We have published Qubes Security Bulletin 091: Windows PV drivers potentially compromised. The text of this QSB and its accompanying cryptographic signatures are reproduced below. For an explanation of this announcement and instructions for authenticating this QSB, please see the end of this announcement.
Qubes Security Bulletin 091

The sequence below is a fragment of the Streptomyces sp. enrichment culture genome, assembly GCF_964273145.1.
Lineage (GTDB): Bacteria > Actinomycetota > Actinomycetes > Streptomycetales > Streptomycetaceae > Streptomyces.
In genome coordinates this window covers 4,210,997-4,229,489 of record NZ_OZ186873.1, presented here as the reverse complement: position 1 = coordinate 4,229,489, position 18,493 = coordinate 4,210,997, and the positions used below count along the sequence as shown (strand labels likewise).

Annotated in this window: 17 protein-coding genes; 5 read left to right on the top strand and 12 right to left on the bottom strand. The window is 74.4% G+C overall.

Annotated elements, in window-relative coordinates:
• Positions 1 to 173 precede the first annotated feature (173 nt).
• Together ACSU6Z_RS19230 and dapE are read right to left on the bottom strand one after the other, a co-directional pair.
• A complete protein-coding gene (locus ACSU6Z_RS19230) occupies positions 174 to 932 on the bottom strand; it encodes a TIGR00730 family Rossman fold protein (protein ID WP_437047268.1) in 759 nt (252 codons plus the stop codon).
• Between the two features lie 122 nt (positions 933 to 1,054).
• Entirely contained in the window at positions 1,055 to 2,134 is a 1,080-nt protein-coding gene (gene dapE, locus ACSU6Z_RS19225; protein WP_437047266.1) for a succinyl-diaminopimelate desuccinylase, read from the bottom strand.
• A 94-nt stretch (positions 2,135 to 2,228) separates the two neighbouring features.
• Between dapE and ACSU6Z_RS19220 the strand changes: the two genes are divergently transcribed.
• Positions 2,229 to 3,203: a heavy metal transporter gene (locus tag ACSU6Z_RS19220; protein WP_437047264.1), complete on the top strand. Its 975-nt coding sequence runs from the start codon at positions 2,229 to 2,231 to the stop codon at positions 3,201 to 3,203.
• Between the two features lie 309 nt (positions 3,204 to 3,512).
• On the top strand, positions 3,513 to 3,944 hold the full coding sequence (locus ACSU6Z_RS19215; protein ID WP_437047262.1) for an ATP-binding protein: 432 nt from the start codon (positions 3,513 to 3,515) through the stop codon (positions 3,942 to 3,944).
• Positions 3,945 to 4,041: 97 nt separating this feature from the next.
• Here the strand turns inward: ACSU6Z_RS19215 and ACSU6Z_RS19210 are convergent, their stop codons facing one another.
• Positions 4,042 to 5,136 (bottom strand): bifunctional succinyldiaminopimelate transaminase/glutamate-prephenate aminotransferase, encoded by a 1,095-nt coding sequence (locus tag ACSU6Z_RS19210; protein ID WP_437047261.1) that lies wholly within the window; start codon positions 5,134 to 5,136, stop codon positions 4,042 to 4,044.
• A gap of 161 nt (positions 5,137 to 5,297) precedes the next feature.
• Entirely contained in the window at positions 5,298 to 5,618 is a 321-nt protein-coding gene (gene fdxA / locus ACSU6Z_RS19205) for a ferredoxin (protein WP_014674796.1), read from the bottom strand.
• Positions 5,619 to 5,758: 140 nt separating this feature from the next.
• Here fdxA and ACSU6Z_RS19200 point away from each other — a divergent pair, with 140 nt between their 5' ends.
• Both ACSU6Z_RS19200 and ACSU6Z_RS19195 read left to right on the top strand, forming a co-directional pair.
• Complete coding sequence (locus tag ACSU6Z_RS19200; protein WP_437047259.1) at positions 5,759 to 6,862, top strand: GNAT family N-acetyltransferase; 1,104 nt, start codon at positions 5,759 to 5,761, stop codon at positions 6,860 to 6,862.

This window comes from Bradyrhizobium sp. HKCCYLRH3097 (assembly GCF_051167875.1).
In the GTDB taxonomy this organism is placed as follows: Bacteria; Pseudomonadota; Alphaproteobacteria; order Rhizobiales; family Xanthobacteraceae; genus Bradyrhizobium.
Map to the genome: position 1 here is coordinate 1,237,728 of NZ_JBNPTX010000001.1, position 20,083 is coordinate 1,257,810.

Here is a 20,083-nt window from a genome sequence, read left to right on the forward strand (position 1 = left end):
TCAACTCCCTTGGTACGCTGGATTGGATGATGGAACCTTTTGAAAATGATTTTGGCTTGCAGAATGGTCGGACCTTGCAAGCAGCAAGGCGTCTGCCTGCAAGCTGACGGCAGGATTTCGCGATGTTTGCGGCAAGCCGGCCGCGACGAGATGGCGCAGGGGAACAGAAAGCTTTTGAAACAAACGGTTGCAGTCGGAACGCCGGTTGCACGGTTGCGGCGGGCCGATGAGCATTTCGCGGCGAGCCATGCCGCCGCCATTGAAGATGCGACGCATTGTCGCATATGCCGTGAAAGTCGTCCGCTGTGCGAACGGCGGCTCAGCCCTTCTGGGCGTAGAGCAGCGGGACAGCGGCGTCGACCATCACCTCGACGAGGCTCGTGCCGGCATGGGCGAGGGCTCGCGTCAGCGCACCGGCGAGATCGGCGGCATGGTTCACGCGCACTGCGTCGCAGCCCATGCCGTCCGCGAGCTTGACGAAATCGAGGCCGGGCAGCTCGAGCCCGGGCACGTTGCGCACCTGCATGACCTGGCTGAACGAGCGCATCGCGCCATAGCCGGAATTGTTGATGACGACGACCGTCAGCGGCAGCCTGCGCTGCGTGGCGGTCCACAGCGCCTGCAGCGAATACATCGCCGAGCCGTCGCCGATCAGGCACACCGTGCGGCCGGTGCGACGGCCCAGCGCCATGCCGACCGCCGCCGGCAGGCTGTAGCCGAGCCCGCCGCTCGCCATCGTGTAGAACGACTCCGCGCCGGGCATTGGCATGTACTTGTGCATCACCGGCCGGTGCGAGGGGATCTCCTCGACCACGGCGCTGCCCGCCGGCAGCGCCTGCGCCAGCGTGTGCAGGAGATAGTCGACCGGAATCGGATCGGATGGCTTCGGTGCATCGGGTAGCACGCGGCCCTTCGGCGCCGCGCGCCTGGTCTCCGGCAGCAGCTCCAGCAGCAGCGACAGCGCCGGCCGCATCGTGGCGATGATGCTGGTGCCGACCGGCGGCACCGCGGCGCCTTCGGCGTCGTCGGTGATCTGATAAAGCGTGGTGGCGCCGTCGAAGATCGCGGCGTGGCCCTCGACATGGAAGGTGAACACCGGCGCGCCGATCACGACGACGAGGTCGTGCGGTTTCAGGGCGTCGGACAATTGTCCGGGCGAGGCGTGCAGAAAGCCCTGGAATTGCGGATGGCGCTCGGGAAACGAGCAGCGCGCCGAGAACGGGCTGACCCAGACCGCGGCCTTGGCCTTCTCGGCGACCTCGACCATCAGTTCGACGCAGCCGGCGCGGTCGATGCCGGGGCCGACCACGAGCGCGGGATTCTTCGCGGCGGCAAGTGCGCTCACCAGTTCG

---===[ Qubes Security Bulletin 091 ]===--- 2023-07-26 Windows PV drivers potentially compromised User action required --------------------- At the time of writing, no fix is available, so no user action is required. However, users may wish to consider discontinuing the use of Qubes Windows Tools (QWT) in security-sensitive Windows qubes until a fix is available. Users with especially high security requirements may wish to consider recreating existing Windows qubes without QWT or replacing existing Windows qubes with qubes running a different operating system. Summary -------- On 2023-07-24, the Xen Project published "Xen Security Notice 1: winpvdrvbuild.xenproject.org potentially compromised" , which states: | Software running on the Xen Project hosted subdomain | winpvdrvbuild.xenproject.org is outdated and vulnerable to several | CVEs. Some of the reported issues include remote code execution. The | affected host was running the Jenkins build system for the Windows PV | Drivers subproject. | Since the list of CVEs reported include remote code execution we no | longer have confidence that binaries previously available at: | | https://xenbits.xen.org/pvdrivers/win/ | | are trustworthy. This includes binaries signed with Xen Project's EV | key that is cross-signed by Microsoft. Qubes Windows Tools includes the Xen Project's Windows PV Drivers. Impact ------- If the Xen Project's Windows PV Drivers were compromised at build time, all Windows qubes that have Qubes Windows Tools (QWT) installed may also be compromised. If the drivers were not compromised at build time, then there is no known vulnerability. Dom0 is not affected, even though the `qubes-windows-tools` package is installed in dom0, since neither the dom0 package build process nor dom0 itself interprets these driver files. Rather, the purpose of this package is merely to make the driver files available to the Windows qubes in which QWT are installed. Discussion ----------- We decided to use the Xen Project's official Windows PV Driver binaries in Qubes Windows Tools (QWT) (rather than building our own binaries from source) because the Xen Project's official binaries are signed by a special key that Windows accepts by default, which avoids the need to enable test-signing mode in Windows when installing the drivers. (We have no such key.) We used this approach for all versions of QWT released for Qubes 4.0 (driver version 8.2.1, May 2017), Qubes 4.1 (driver version 8.2.2, April 2019), and Qubes 4.2 (same as Qubes 4.1). While we have no way to know whether driver versions 8.2.1 or 8.2.2 have actually been compromised, it is worth noting that if the binaries were not compromised at build time, they could not have been tampered with after that time, since they were stored on another system and signed with a timestamped signature proving they were not modified afterward. At the time of writing, the Xen Project has not published replacement binaries signed by a Microsoft-approved key. The process for doing this has changed since the last version of Windows PV Drivers was released, and we have no information as to whether or when new signed binaries will be available.  In order to avoid similar problems in the future, we are working on a more permanent solution regarding the need for signed PV drivers in QWT. In the meantime, we will replace the `qubes-windows-tools` package with a dummy package containing only warning text. Credits -------- See the original Xen Security Notice. References -----------  https://lists.xenproject.org/archives/html/xen-announce/2023-07/msg00000.html  https://learn.microsoft.com/en-us/windows-hardware/drivers/install/deprecation-of-software-publisher-certificates-and-commercial-release-certificates -- The Qubes Security Team https://www.qubes-os.org/security/